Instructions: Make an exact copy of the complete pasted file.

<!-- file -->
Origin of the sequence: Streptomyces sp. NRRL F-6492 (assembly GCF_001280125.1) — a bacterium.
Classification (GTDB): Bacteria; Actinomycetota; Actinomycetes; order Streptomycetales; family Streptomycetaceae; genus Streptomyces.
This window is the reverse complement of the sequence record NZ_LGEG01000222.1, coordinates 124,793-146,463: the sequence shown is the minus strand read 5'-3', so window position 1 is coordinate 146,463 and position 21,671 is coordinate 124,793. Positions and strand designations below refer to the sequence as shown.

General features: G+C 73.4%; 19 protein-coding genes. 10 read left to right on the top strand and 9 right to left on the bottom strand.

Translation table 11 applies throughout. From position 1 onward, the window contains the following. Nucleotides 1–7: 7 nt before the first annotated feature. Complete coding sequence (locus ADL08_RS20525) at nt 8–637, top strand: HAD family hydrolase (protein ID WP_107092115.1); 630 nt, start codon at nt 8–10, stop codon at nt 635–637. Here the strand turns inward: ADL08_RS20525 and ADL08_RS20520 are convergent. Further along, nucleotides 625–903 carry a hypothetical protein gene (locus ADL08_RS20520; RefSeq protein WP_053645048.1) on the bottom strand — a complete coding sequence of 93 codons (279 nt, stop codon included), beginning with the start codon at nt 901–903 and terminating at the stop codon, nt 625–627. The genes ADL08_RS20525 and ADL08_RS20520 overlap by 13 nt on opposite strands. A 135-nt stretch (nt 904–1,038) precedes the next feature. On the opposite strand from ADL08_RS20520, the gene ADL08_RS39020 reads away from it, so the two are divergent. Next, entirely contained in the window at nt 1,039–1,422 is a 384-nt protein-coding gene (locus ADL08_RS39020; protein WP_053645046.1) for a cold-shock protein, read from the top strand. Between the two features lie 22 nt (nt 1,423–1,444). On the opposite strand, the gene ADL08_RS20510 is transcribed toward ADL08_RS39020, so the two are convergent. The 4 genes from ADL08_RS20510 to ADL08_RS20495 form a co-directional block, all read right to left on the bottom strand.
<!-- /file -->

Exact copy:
Origin of the sequence: Streptomyces sp. NRRL F-6492 (assembly GCF_001280125.1) — a bacterium.
Classification (GTDB): Bacteria; Actinomycetota; Actinomycetes; order Streptomycetales; family Streptomycetaceae; genus Streptomyces.
This window is the reverse complement of the sequence record NZ_LGEG01000222.1, coordinates 124,793-146,463: the sequence shown is the minus strand read 5'-3', so window position 1 is coordinate 146,463 and position 21,671 is coordinate 124,793. Positions and strand designations below refer to the sequence as shown.

General features: G+C 73.4%; 19 protein-coding genes. 10 read left to right on the top strand and 9 right to left on the bottom strand.

Translation table 11 applies throughout. From position 1 onward, the window contains the following. Nucleotides 1–7: 7 nt before the first annotated feature. Complete coding sequence (locus ADL08_RS20525) at nt 8–637, top strand: HAD family hydrolase (protein ID WP_107092115.1); 630 nt, start codon at nt 8–10, stop codon at nt 635–637. Here the strand turns inward: ADL08_RS20525 and ADL08_RS20520 are convergent. Further along, nucleotides 625–903 carry a hypothetical protein gene (locus ADL08_RS20520; RefSeq protein WP_053645048.1) on the bottom strand — a complete coding sequence of 93 codons (279 nt, stop codon included), beginning with the start codon at nt 901–903 and terminating at the stop codon, nt 625–627. The genes ADL08_RS20525 and ADL08_RS20520 overlap by 13 nt on opposite strands. A 135-nt stretch (nt 904–1,038) precedes the next feature. On the opposite strand from ADL08_RS20520, the gene ADL08_RS39020 reads away from it, so the two are divergent. Next, entirely contained in the window at nt 1,039–1,422 is a 384-nt protein-coding gene (locus ADL08_RS39020; protein WP_053645046.1) for a cold-shock protein, read from the top strand. Between the two features lie 22 nt (nt 1,423–1,444). On the opposite strand, the gene ADL08_RS20510 is transcribed toward ADL08_RS39020, so the two are convergent. The 4 genes from ADL08_RS20510 to ADL08_RS20495 form a co-directional block, all read right to left on the bottom strand.